Maruo felt silly doing this, but wrote, “We do this because we want to work at Toyota” and also noted that this is where you would be caught if you lied about having tattoos.
We’ve all heard rumors about Tahara, and we dread it. And hope we are not assigned there. But, wouldn’t you know it, I was assigned to Tahara.
September 29, 2005: Plant Assignment
There are about 9,000 people imprisoned in Tahara Prison, and the size of the facility is overwhelming. It was like entering a different world.
Maruo was part of a group of 118 term employees who were taken through orientation in one of the office buildings at Tahara. They were shown a video of the assembly line working:
The video showed people working at an amazing speed, bolting and attaching parts rapidly. Most of us (me included) were rookies, and a murmur went up around the room. We all doubted, “Am I really going to be able to do this?”
Maruo hoped he would not be assigned to the assembly line, but he was. Only 3 of the 118 people were assigned to inspection. Maruo writes:
Most likely all jobs are hard, but we were envious of those assigned to inspectin.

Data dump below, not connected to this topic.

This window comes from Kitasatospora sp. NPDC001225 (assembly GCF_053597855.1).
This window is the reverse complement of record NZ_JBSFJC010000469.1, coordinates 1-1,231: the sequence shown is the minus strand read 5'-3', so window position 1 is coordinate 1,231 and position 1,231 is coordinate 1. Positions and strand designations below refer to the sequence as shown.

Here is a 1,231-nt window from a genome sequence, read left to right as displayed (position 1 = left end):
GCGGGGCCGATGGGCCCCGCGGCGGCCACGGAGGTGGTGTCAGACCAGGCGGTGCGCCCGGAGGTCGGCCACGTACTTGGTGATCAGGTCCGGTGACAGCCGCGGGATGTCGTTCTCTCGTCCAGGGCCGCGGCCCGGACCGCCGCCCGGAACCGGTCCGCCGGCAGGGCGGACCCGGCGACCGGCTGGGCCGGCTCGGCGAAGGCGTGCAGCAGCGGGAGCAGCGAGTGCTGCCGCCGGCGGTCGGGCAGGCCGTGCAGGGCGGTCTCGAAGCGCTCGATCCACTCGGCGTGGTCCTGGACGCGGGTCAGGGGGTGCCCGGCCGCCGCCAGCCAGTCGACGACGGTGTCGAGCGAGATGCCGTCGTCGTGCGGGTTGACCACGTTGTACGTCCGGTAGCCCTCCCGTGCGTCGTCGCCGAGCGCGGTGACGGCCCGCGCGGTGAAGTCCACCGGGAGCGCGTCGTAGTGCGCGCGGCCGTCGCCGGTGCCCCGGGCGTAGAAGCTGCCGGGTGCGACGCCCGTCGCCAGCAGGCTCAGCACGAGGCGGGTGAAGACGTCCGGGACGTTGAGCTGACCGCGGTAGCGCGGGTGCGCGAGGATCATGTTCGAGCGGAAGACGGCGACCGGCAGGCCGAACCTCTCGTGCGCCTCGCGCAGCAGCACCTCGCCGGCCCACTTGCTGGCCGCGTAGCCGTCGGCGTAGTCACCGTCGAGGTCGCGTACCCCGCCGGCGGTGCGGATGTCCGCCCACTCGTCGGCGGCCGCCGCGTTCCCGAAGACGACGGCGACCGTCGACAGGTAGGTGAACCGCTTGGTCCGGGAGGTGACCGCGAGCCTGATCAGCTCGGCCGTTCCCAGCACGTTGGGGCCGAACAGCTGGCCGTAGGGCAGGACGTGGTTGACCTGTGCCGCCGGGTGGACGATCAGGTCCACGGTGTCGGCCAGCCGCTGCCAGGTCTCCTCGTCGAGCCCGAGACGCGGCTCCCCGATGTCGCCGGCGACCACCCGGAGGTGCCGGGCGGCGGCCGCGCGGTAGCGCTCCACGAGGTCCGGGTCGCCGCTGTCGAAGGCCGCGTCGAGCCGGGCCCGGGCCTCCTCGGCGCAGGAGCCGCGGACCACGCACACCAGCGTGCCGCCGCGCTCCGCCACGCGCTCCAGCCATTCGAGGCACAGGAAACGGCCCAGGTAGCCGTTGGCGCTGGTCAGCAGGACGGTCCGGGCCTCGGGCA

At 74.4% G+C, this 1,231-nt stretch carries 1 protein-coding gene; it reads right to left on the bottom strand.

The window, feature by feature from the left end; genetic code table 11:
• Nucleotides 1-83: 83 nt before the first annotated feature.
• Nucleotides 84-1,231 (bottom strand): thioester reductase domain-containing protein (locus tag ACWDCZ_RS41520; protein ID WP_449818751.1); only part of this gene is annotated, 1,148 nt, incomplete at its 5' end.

September 30, 2005: The First Day of Training
Maruo nicknamed his instructor “Gori sensei” with sensei being teacher and Gori being presumably shortened for Gorilla. This Toyota instructor shouts at them:
“YOU!! What do you THINK you are DOING!!!!!!!!!!”
Maruo writes:
To be fair, Gori sensei is not setting high expectations. Actually, they’re quite low. The people who get yelled at are 1) not doing what they are told, 2) doing what they are told not to do, or 3) sleeping during class room training.
The training is a combination of theory and practical training, with plenty of attaching bolts, nuts, grommets, all the while being timed. This affects what jobs they are assigned. There is also jumping rope, doing pull ups and other demonstrations of physical strength.
The class room training is a combination of video, reading with an emphasis on safety, health and avoiding injury and illness. Maruo says: